NEWS

Turks defend legacy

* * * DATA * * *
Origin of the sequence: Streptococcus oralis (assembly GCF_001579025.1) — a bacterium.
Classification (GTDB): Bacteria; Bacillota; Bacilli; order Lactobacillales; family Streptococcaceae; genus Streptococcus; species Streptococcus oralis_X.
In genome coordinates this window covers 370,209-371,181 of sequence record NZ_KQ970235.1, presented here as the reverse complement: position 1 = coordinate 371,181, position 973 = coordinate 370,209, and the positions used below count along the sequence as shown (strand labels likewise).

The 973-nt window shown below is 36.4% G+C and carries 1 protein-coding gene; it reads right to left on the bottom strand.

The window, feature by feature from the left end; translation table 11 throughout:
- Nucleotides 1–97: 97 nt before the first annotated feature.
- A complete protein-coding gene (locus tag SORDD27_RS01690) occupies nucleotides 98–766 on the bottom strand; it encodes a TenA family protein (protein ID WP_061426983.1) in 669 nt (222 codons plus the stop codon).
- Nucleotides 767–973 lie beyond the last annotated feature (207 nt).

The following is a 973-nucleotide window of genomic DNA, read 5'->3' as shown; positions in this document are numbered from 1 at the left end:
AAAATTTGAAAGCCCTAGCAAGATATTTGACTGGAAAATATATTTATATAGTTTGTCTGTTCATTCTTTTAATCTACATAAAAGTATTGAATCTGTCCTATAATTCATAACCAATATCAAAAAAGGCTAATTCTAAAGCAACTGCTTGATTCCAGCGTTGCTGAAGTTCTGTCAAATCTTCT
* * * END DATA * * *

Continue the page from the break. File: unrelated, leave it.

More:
ANKARA – Turks have been rallying around Kemalism, the country’s guiding ideology drawn up by founding father Kemal Ataturk, after a European Parliament report accused it of being an obstacle to Ankara’s bid to join the EU. Kemalism, named after Ataturk, who lived from 1881-1938, remains hugely popular with Turks. «It’s Turkey’s raison d’etre… it’s definitely not an obsolete ideology,» said Seyhan Karaba, a 50-year-old pensioner paying respects with his daughter at Ataturk’s tomb, housed in a magnificent mausoleum overlooking Ankara. «It’s thanks to Kemalism that Turkey’s face is turned toward the West,» he added, referring to the doctrine which defends Western values and the principle of a secular state. A few meters further on is a towering pillar inscribed with one of Ataturk’s most celebrated dictums: «Sovereignty belongs unconditionally to the people.» Mustafa Kemal, better known as «Ataturk» (father of Turks) won a place in the hearts of all Turks when, in 1923, after a four-year war, he fought off Greek, British, French and Italian armies to carve modern Turkey out of the remains of the Ottoman Empire. As a political leader, he introduced secularism to Muslim-majority Turkey. Religion was separated from politics, Turkish men were told to look European and shave their moustaches. Before Ataturk, the country was run by sultans claiming to be God’s direct representatives on earth. Ataturk made it the army’s job to ensure that the principle of secularism was upheld. Every time they believed this principle to be at stake, Turkey’s generals intervened to defend it – most recently in 1997 when they forced Islamist Prime Minister Necmettin Erbakan to resign. There are few critics in Turkey today of Ataturk’s legacy, with one rare voice of dissent being the writer Nedim Gursel. «Kemalism was shaped in the mold of fascist unitary parties in 1930s Europe. To democratize, we have to demilitarize and de-kemalize. And in order to do that, Turkey has to be integrated into Europe,» he wrote in December. But a European Parliament draft report released on Tuesday said that Kemalism was a hindrance to Turkey’s joining the European Union. “Kemalism… entails an exaggerated fear of compromising the country’s territorial unity… the army’s role is a brake to Turkey’s development toward a pluralist, democratic system,» the report signed by Christian-Democratic Euro MP Arie Oostlander said. The Turkish Foreign Ministry was quick to criticize the report, urging the European Commission, the EU’s executive arm, to «eliminate (any) prejudices» it contained. «Can anybody seriously think that Turkey could possibly give up Ataturk’s heritage and secularism just because some Dutch idiot says it should?» fumed former Turkish Foreign Minister Coskun Kirca. «If Europeans try to violate our most fundamental values, I don’t see why we should join their union,» says Karaba, noting that it was Ataturk who granted women the right to vote in 1934, long before other European countries. The army is still the most respected institution in the country, polls say, with politicians trailing far behind. Generals have the upper hand in the National Security Council, Turkey’s highest decision-making body. «Rejecting Kemalism is just another way of saying, ‘Sorry, we’re not going to let you in,’» said Hasan Unal, professor of international relations at Ankara University. The EU is looking for a pretext to prevent Turkey from joining the EU, Unal said, pointing to Brussels’s demands that Turkey settle the Cyprus question first and that it refrain from sending troops into northern Iraq. Many Turks have accused the Europeans of blocking Turkey’s bid to preserve the Union’s character as a Christian club.